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A Brief History of the Saltwater Aquarium Hobby

blue devil 300x169 A Brief History of the Saltwater Aquarium HobbyOur hobby of keeping saltwater fish for the sole purpose of pleasure is not very old. People have been keeping fish for thousands of years, but virtually all of those fish were used as food. Asian cultures have been culturing carp and koi for enjoyment for centuries, but those are freshwater fish. Roots in Merry Old England Saltwater fish keeping for fun actually began in England about 200 years ago. At that time, wealthy Ladies had servants but lacked Oprah and soap operas, so they were bored and needed to find a hobby. England’s damp climate is conducive to fern growth, so the ladies would traipse through the bogs with their long hoop skirts and corsets on looking for ferns. They would then put the ferns in tanks that had glass fronts and wooden or slate sides. Then they’d sketch pictures of their ferns and mail them to their friends. More: A Brief History of the Saltwater Aquarium Hobby

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Coral Placement

center 1 1024x680 Coral Placement
Coral placement is as crucial to success with a captive coral reef as any parameter or piece of equiptment.  Mistakes can be made when building the reef that will inhibit growth and success as time passes and the specimens grow.  Placing Acropora corals in close proximity is safe in most instances as they do not have a strong mechanism to compete for space.  A soft coral or a stone coral such as Euphilia can however create a silent warfare that will inhibit growth and eventually cause death.  Often times as the corals grow and space becomes the limiting factor death will occur quite quickly.  The death can be misdiagnosed as one of the many other factors that are involved and add even more questions to the issue.  Experience with placement is a hard learned lesson and will undoubtedly confuse many.  Taking the time and patience to provide plenty of space when dealing with a mixed biotype style reef is essential for long term success.  A good rule to follow is to keep Acropora and Montipora species well away from soft corals and the large polyp stoney corals as this is where many of the issues occur.  Many of the Montipoas will get along nicely with Acropora specimens and that grown-in look can be realized if the time and dedication is provided.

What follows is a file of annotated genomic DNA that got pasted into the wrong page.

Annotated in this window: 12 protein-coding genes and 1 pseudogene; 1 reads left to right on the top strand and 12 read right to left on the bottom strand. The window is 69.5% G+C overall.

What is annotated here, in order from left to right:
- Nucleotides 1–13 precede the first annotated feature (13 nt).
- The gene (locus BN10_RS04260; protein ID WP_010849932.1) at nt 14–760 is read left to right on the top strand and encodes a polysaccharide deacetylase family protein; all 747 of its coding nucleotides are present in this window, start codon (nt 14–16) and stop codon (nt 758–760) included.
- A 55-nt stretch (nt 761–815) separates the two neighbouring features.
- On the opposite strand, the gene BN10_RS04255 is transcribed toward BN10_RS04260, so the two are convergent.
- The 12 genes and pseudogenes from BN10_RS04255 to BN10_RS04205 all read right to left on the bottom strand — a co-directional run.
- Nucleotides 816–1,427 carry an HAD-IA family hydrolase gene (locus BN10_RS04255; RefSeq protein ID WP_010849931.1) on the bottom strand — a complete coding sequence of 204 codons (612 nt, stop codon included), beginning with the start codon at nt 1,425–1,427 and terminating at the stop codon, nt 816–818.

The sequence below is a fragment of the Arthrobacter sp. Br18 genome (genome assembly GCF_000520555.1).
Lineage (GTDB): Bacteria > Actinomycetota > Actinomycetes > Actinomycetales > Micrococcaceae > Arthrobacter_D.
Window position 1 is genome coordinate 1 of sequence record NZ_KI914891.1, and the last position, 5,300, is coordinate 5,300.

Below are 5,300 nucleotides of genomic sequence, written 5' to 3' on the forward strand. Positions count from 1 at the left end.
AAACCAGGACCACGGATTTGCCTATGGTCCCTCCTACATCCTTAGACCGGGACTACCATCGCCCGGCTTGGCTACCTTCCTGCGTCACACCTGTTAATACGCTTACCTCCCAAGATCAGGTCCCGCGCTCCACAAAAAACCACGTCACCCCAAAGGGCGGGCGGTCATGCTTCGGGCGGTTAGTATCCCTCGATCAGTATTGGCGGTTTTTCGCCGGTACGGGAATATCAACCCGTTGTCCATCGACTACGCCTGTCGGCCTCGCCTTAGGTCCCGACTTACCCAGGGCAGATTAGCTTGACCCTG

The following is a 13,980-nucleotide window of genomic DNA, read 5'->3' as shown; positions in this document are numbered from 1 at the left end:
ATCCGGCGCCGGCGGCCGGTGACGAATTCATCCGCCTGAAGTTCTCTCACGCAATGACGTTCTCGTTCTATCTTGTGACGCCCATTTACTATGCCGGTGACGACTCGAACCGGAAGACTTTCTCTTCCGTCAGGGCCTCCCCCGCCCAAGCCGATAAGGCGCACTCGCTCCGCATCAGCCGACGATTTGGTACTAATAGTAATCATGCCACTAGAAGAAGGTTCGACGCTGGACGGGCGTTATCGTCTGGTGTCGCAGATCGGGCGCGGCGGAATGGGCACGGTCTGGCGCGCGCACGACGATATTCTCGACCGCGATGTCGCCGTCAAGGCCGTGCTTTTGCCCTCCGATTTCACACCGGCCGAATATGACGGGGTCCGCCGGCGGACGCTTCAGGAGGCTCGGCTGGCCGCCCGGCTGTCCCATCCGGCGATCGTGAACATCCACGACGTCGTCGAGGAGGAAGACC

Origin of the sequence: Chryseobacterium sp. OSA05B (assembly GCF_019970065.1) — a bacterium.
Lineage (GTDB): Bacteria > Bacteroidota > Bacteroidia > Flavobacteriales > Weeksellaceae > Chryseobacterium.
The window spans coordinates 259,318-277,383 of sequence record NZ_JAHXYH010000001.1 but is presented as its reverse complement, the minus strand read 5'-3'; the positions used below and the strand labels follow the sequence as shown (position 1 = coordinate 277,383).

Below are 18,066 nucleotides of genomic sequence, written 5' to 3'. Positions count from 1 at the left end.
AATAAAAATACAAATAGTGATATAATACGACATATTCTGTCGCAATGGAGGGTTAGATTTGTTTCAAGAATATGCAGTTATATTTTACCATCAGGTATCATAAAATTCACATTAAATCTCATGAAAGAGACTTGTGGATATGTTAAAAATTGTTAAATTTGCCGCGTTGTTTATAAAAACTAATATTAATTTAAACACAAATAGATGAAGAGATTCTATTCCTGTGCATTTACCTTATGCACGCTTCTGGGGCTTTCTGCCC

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Reef Threads Podcast #177

reefthreads1 Reef Threads Podcast #177

The Evangelist drags her flunky along for yet another podcast about the reef-aquarium hobby. We spread the word this week about the Marine Breeders Institute workshop, phosphate removal with lanthanum chloride, Kathy’s Clowns and pipefish breeding, kalkwasser, dismantling and rebuilding a reef aquarium, and maintaining and designing plumbing. Download the podcast here, or subscribe to our podcasts at iTunes. Also, follow us on Twitter at reefthreads.—Christine and Gary More: Reef Threads Podcast #177

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Brownbarred Goby: Sand-Sifting Species Well Suited to Aquariums

brownbarred goby 300x169 Brownbarred Goby: Sand Sifting Species Well Suited to AquariumsMarine aquarists looking for a sand-sifting fish to keep the top layer of their sand bed stirred often run into a dilemma. Many of the species renowned for this behavior, such as the ever-popular and commonly offered yellowheaded sleeper goby (Valenciennea strigata), have the frustrating tendency of wiping out all the benthic invertebrates in the sand bed and then proceeding to starve to death because they don’t always learn to accept the non-living food items hobbyists offer. One of the notable exceptions to this phenomenon is the brownbarred goby (Amblygobius phalaena), a.k.a. the bullet goby or sleeper banded goby. A. phalaena does a great job of sifting sand, but it’s much more inclined to accept standard non-living aquarium fare than V. strigata and many other sand-sifting species are. Physical traits A. phalaena is typically goby-shaped with a robust body, high-set eyes, and a comically oversized mouth. More: Brownbarred Goby: Sand-Sifting Species Well Suited to Aquariums